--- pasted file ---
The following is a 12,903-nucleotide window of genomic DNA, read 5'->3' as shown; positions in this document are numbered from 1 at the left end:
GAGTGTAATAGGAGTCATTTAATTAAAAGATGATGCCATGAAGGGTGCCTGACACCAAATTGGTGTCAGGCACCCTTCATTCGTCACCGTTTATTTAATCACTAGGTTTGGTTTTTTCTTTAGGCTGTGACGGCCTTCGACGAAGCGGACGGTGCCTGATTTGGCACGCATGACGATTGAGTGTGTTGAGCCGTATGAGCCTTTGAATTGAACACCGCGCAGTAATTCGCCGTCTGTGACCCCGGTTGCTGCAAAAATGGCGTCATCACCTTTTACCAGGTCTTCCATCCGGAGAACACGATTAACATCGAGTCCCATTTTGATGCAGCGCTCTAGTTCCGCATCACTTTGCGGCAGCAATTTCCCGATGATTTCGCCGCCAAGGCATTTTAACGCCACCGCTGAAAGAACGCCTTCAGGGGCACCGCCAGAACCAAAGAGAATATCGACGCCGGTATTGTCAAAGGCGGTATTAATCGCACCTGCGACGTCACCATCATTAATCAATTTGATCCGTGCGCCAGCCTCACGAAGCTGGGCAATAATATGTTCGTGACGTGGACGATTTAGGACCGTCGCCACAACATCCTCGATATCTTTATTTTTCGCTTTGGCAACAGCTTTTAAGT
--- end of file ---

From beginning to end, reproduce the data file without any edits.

The following is a 12,903-nucleotide window of genomic DNA, read 5'->3' as shown; positions in this document are numbered from 1 at the left end:
GAGTGTAATAGGAGTCATTTAATTAAAAGATGATGCCATGAAGGGTGCCTGACACCAAATTGGTGTCAGGCACCCTTCATTCGTCACCGTTTATTTAATCACTAGGTTTGGTTTTTTCTTTAGGCTGTGACGGCCTTCGACGAAGCGGACGGTGCCTGATTTGGCACGCATGACGATTGAGTGTGTTGAGCCGTATGAGCCTTTGAATTGAACACCGCGCAGTAATTCGCCGTCTGTGACCCCGGTTGCTGCAAAAATGGCGTCATCACCTTTTACCAGGTCTTCCATCCGGAGAACACGATTAACATCGAGTCCCATTTTGATGCAGCGCTCTAGTTCCGCATCACTTTGCGGCAGCAATTTCCCGATGATTTCGCCGCCAAGGCATTTTAACGCCACCGCTGAAAGAACGCCTTCAGGGGCACCGCCAGAACCAAAGAGAATATCGACGCCGGTATTGTCAAAGGCGGTATTAATCGCACCTGCGACGTCACCATCATTAATCAATTTGATCCGTGCGCCAGCCTCACGAAGCTGGGCAATAATATGTTCGTGACGTGGACGATTTAGGACCGTCGCCACAACATCCTCGATATCTTTATTTTTCGCTTTGGCAACAGCTTTTAAGT